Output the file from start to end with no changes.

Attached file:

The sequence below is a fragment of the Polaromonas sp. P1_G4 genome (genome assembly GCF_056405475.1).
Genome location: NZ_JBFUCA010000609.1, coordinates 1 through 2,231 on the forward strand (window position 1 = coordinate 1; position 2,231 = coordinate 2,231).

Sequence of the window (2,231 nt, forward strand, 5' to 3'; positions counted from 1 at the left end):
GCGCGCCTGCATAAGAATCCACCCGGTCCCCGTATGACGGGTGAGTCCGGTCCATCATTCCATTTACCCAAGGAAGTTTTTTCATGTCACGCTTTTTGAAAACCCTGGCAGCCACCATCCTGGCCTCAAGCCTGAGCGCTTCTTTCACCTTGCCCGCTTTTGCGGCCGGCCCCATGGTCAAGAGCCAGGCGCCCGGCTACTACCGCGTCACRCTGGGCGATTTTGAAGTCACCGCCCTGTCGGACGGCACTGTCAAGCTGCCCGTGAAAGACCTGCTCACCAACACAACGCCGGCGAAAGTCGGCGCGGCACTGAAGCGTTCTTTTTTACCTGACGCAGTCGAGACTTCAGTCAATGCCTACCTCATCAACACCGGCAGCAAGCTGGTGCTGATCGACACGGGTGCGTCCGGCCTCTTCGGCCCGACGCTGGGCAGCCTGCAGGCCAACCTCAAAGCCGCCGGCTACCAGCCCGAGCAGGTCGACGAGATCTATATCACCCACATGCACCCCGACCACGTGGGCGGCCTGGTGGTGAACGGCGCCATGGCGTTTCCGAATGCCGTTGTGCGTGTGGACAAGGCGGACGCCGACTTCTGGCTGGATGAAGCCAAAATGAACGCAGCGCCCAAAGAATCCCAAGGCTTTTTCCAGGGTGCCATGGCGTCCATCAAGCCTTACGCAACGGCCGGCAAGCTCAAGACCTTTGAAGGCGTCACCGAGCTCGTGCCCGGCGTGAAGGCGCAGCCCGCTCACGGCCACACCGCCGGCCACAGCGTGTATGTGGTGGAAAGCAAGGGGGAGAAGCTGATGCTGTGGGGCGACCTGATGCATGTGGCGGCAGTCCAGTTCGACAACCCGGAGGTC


The sequence below is a fragment of the Polaromonas sp. P1_G4 genome (genome assembly GCF_056405475.1).
Genome location: NZ_JBFUCA010000609.1, coordinates 1 through 2,231 on the forward strand (window position 1 = coordinate 1; position 2,231 = coordinate 2,231).

Sequence of the window (2,231 nt, forward strand, 5' to 3'; positions counted from 1 at the left end):
GCGCGCCTGCATAAGAATCCACCCGGTCCCCGTATGACGGGTGAGTCCGGTCCATCATTCCATTTACCCAAGGAAGTTTTTTCATGTCACGCTTTTTGAAAACCCTGGCAGCCACCATCCTGGCCTCAAGCCTGAGCGCTTCTTTCACCTTGCCCGCTTTTGCGGCCGGCCCCATGGTCAAGAGCCAGGCGCCCGGCTACTACCGCGTCACRCTGGGCGATTTTGAAGTCACCGCCCTGTCGGACGGCACTGTCAAGCTGCCCGTGAAAGACCTGCTCACCAACACAACGCCGGCGAAAGTCGGCGCGGCACTGAAGCGTTCTTTTTTACCTGACGCAGTCGAGACTTCAGTCAATGCCTACCTCATCAACACCGGCAGCAAGCTGGTGCTGATCGACACGGGTGCGTCCGGCCTCTTCGGCCCGACGCTGGGCAGCCTGCAGGCCAACCTCAAAGCCGCCGGCTACCAGCCCGAGCAGGTCGACGAGATCTATATCACCCACATGCACCCCGACCACGTGGGCGGCCTGGTGGTGAACGGCGCCATGGCGTTTCCGAATGCCGTTGTGCGTGTGGACAAGGCGGACGCCGACTTCTGGCTGGATGAAGCCAAAATGAACGCAGCGCCCAAAGAATCCCAAGGCTTTTTCCAGGGTGCCATGGCGTCCATCAAGCCTTACGCAACGGCCGGCAAGCTCAAGACCTTTGAAGGCGTCACCGAGCTCGTGCCCGGCGTGAAGGCGCAGCCCGCTCACGGCCACACCGCCGGCCACAGCGTGTATGTGGTGGAAAGCAAGGGGGAGAAGCTGATGCTGTGGGGCGACCTGATGCATGTGGCGGCAGTCCAGTTCGACAACCCGGAGGTC